Turaida Castle

Turaida Castle (Latvian: Turaidas pils, German: Treiden, Treyden, Russian: Турайдский замок; meaning Thor's garden in Livonian) is a recently reconstructed medieval castle in Turaida, in the Vidzeme region of Latvia, on the opposite bank of the Gauja River from Sigulda.

Turaida Castle
Vidzeme, Turaida, Latvia
Turaida Castle.JPG
Turaida Castle is located in Latvia
Turaida Castle
Turaida Castle
Coordinates57°10′56″N 24°51′01″E / 57.18222°N 24.85028°E / 57.18222; 24.85028Coordinates: 57°10′56″N 24°51′01″E / 57.18222°N 24.85028°E / 57.18222; 24.85028
Site information
ConditionPartly restored
Site history
Built byLivonian Brothers of the Sword
In useAbandoned in 1776


Turaida castle dominates the Museum Reserve and is visually its most impressive element. When seen from the air, or the opposite bank of the river Gauja in Sigulda, Turaida castle[1] can be seen rising above the treeline. From this view, the forepart of the castle is formed by the northern forecastle's gate tower. The main tower which is the highest is situated centrally, and the rear view forms the southern forecastle with its tower shaped southern section.

Construction of the castle was started in 1214 upon directions given by Albert, Archbishop of Riga to his Livonian Brothers of the Sword (soon to merge with the Teutonic Order) at the place where the wooden castle of Livonians had previously stood. A castellum type fortress was built and named Fredeland, which translates as 'Land of Peace,' but became better known locally by the Livonian name of 'Turaida,' which has survived until the present day. The castle was constructed largely in the classic red-brick construction of the Baltic crusading orders. Improving the castle's defensive system continued in later centuries, and in the 14th century, the tower shaped southern section was built; at the beginning of the 15th century, when firearms were invented, the semi rounded western tower was built. Domestic buildings and living accommodation were also erected in the inner yard of the castle. Minor reconstruction work was carried out in 17th century although the castle started to lose its strategic importance. After a fire in 1776 it was abandoned and gradually became ruinous.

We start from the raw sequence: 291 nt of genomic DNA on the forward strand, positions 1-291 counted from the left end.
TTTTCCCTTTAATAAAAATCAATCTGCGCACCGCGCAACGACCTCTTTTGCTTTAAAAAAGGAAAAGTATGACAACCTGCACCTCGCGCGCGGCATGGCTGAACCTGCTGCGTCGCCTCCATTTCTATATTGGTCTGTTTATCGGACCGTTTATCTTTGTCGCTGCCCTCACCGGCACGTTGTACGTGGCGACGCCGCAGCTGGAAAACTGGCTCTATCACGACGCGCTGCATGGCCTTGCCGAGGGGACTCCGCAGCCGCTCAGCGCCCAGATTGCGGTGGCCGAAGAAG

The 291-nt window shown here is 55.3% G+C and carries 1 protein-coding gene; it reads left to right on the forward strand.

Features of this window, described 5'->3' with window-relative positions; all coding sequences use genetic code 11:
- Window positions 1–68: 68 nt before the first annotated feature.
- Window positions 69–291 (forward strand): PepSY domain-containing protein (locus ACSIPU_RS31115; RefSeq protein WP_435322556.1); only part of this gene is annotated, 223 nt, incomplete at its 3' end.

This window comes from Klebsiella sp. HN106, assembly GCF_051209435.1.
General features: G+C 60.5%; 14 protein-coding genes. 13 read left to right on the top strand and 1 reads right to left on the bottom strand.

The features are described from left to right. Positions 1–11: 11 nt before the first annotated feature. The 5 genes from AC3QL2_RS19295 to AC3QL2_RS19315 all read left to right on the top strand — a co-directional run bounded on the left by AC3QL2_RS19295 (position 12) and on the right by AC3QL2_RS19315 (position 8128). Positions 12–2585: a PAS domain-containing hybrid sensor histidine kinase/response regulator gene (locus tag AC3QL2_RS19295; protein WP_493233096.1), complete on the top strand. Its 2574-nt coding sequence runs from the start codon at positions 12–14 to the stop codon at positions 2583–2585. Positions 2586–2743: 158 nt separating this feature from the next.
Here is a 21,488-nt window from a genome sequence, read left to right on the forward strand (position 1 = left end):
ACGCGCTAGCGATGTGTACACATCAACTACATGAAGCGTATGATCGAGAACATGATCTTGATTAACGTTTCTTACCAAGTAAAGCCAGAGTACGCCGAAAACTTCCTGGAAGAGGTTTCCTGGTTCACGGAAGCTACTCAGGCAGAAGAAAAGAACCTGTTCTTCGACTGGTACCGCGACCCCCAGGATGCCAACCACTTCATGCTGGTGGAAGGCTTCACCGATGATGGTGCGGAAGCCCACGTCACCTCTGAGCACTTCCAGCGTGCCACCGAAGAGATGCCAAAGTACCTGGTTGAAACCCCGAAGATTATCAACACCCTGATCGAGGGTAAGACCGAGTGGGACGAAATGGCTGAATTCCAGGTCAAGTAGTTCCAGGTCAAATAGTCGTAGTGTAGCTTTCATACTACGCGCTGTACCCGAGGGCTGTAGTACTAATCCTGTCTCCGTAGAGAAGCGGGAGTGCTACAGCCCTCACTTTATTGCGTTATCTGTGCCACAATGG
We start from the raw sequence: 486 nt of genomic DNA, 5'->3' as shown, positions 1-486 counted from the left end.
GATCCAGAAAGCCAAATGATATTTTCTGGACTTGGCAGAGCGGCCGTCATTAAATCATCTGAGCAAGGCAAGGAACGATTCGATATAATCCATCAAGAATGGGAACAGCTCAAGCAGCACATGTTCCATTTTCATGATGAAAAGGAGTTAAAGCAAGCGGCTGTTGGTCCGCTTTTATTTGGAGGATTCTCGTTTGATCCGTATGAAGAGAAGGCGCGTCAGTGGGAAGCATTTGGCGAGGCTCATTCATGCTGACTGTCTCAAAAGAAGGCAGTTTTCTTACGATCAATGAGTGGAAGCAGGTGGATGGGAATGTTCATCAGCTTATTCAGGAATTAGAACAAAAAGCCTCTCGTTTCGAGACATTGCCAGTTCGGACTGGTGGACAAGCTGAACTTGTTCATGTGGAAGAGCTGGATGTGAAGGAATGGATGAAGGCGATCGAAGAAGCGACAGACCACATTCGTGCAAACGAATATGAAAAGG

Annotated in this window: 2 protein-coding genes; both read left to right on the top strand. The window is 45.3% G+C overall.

By the beginning of the 20th century, only separate fragments of the defensive wall and some buildings – the main tower, semi-rounded tower and the western section – were left. From 1976 regular archaeological excavations were carried out which were followed by restoration and conservation works revealing the castle's earlier state. Exhibitions about the history of the brick castle and the Gauja Livonians are available in the restored buildings. From the viewing place of the main tower it is possible to see the unique landscape of the picturesque Gauja valley and the territory of the Turaida Museum Reserve.[2]

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